Diamond stated that Wilder offered Jack Lemmon the role of "Jerry," and Lemmon gave him a verbal agreement to appear in the film, despite being under contract to Columbia Pictures. Tony Curtis was signed first, but United Artists pressured Wilder to cast a bigger box-office name than Lemmon for the second male lead. According to Diamond, at UA's recommendation, Wilder approached Frank Sinatra, but Sinatra failed to make an appointment with the director. A modern biography on Wilder states that the director also had approached Anthony Perkins to co-star with Sinatra. According to a news item in a modern source, Danny Kaye was also considered for Lemmon's role. Mitzi Gaynor was considered for "Sugar," until Marilyn Monroe wrote to Wilder, expressing the hope that they could work together again after their success with The Seven Year Itch. The FF review noted that Monroe consented to appear in the film only after production executive Harold Mirisch offered her ten percent of the gross. Once Monroe was signed, Wilder was able to sign Lemmon.
       Some Like It Hot marked the first of seven films that Lemmon would make with Wilder between 1959-1981 including The Apartment, The Fortune Cookie (1966, see AFI Catalog of Feature Films 1961-70) and The Front Page (1974). Diamond credited Wilder with casting supporting actors Raft, Pat O'Brien and George E. Stone, all popularly associated with playing in gangster films in the 1930s and 1940s. In a modern interview with Wilder, he stated that he had hoped to cast Edward G. Robinson, but because of a long-standing disagreement between Robinson and Raft, Robinson refused. Edward G. Robinson, Jr., son of the actor, who famously portrayed several gangsters in 1930s films, appeared in the small role as the coin flipping henchman "Johnny Paradise," who pops out of the cake and kills "Spats" and his men. George Raft, who plays "Spats," used the coin flipping gimmick in UA's 1932 controversial gangster film, Scarface (see AFI Catalog of Feature Films: 1931-40).
       Diamond stated in his article that Curtis came up with the idea of Shell Oil, Junior mimicking actor Cary Grant's speech pattern. Diamond's article and numerous modern interviews with Wilder describe difficulties with Monroe during filming, including forty-seven takes of the line "Where's that bourbon?" that was eventually shot with the actress' back to the camera. One Wilder biography states that the director was not happy with Curtis' falsetto voice as "Josephine" and had it re-dubbed in a recording studio. In his autobiography, Lemmon indicates that Harry Ray helped to design his makeup.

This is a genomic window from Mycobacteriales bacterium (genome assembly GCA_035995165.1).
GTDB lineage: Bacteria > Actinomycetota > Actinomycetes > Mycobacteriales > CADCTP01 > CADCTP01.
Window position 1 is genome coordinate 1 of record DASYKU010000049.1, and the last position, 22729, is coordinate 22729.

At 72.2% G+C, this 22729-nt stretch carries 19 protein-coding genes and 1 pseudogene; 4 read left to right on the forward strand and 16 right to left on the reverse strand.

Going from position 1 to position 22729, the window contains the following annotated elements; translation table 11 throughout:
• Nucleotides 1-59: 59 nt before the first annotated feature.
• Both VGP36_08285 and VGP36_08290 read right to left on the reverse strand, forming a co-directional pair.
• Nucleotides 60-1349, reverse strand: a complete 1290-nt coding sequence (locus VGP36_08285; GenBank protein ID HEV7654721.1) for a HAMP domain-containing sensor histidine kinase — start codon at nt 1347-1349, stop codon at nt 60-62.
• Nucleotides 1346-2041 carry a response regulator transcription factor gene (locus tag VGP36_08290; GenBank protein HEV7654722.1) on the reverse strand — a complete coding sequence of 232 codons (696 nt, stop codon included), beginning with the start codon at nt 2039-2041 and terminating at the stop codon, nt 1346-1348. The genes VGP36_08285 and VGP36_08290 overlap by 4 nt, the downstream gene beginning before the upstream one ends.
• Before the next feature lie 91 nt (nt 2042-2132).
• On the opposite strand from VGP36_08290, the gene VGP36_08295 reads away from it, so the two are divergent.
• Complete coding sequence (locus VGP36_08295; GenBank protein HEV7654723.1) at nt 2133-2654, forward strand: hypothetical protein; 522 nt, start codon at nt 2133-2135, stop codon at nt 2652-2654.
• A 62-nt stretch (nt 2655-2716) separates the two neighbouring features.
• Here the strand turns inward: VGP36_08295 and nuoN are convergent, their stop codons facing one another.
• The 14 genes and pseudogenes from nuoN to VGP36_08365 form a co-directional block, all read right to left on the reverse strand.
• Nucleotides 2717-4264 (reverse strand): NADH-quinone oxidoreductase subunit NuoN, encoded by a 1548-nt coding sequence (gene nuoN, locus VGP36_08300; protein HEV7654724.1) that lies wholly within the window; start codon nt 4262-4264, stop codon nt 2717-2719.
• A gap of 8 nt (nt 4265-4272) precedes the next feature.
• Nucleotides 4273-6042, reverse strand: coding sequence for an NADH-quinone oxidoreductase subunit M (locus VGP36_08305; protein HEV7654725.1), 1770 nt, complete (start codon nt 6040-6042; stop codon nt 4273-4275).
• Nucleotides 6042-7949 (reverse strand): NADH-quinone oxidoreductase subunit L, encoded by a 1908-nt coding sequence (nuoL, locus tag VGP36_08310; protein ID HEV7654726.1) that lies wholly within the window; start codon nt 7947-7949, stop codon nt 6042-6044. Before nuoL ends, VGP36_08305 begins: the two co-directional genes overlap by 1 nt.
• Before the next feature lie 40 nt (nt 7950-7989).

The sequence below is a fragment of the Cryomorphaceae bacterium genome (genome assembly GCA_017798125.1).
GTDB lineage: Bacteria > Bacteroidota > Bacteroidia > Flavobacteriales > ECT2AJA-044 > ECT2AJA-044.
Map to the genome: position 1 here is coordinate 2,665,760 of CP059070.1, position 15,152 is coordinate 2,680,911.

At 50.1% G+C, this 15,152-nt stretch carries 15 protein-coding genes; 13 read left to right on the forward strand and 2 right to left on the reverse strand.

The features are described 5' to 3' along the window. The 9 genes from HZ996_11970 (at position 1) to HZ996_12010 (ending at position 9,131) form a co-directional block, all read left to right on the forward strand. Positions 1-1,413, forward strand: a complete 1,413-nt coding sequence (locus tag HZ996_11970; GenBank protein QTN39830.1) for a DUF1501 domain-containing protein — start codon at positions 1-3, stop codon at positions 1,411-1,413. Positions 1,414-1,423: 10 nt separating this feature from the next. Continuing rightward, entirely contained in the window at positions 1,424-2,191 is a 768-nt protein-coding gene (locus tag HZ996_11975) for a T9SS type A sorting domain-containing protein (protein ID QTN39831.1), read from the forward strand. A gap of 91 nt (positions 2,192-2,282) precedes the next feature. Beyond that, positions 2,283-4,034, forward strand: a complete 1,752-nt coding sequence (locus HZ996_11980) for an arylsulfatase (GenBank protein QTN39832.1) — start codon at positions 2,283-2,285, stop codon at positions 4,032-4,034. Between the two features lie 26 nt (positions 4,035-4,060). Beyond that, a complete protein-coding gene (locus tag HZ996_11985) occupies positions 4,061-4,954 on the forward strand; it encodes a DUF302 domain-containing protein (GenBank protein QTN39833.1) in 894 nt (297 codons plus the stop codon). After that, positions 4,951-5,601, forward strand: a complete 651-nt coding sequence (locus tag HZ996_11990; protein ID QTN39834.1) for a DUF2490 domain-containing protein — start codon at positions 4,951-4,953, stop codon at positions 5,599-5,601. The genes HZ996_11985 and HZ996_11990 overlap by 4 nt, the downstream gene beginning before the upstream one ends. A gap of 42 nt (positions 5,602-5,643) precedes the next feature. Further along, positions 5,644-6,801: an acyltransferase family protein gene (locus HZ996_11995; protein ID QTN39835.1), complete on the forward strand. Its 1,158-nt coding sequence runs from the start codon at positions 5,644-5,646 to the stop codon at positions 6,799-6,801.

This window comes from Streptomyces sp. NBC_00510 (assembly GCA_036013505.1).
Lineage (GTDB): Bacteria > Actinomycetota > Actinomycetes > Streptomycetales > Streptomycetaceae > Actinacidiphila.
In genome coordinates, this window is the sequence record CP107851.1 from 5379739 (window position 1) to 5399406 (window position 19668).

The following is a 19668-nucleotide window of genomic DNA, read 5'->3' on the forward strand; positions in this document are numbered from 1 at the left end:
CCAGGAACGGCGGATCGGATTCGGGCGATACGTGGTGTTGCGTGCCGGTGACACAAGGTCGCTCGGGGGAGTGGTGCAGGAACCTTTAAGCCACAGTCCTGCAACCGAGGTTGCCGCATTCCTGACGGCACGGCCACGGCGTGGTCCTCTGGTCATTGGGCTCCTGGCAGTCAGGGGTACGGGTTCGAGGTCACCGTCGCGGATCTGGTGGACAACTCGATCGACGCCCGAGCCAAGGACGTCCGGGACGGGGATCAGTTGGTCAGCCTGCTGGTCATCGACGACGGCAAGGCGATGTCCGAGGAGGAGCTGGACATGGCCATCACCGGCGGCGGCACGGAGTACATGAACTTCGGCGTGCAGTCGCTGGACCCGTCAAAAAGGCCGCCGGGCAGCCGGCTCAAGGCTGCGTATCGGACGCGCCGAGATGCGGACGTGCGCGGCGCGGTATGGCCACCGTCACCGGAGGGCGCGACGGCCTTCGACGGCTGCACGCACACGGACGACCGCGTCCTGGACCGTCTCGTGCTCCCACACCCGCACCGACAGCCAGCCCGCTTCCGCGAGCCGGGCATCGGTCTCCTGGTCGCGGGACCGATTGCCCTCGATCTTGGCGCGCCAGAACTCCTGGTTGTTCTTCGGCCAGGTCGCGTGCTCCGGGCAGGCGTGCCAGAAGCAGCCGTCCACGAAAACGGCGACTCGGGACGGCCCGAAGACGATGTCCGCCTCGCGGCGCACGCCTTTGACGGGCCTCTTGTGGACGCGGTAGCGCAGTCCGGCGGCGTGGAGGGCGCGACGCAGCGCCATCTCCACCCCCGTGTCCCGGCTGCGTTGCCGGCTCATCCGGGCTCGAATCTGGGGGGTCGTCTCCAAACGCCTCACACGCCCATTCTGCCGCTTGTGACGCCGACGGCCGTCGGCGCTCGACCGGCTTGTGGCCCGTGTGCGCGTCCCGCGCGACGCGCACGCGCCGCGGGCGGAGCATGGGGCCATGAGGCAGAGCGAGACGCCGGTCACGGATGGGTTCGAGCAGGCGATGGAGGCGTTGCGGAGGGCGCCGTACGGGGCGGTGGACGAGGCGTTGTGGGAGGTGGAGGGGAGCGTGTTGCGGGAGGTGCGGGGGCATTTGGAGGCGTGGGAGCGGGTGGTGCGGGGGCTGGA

Diamond described the first preview for Some Like It Hot at the Bay Theatre in Pacific Palidsades, CA, where a conservative, middle-aged audience barely responded to the comedy. Two nights later, a second preview was held at the Village Theater in Westwood Village and the audience, primarily made up of university students, was enthusiastic.
       Although many modern sources indicate that the reviews upon the release of Some Like It Hot were mixed, most were positive. Variety described the film as "probably the funniest picture of recent memory. It's a whacky, clever, farcical comedy that starts off like a firecracker and keeps on throwing off lively sparks till the very end." Hollywood Reporter wrote that the film was a "supersonic, breakneck, belly-laugh comedy" and Motion Picture Herald called it "one of the wildest, wooliest and most infectiously fun comedies of the year." In the Los Angeles Times review under the headline: "Some Like It Hot Not as Hot as Expected," the reviewer found the film "not the unalloyed delight it was cracked up to be," and considered it "not at all sure what kind of comedy it is." The reviewer expressed annoyance with Curtis' mimicking Cary Grant and labeled the closing line "a startler." The film has gone on to become one of the highest regarded comedies of all time and Brown's closing line of "Nobody's perfect" is one of Hollywood's most iconic moments. A 1939 Paramount production of Ben Hecht's musical show Some Like It Hot is not related to the Wilder film (see AFI Catalog of Featire Films, 1931-40).
       Some Like It Hot won an Academy Award for Best Costume Design (b&w) and received nominations for Best Actor (Lemmon), Best Art Direction, Best Cinematography (b&w), Best Director and Best Screenplay. In 2001, AFI selected Some Like It Hot as the number one comedy film of all time. In 2001 Curtis began touring with a revival of the stage musical ugar! (which originally ran on Broadway from April 1972 to June 1973) which was renamed Some Like It Hot. In that production, Curtis assumed the role of Osgood.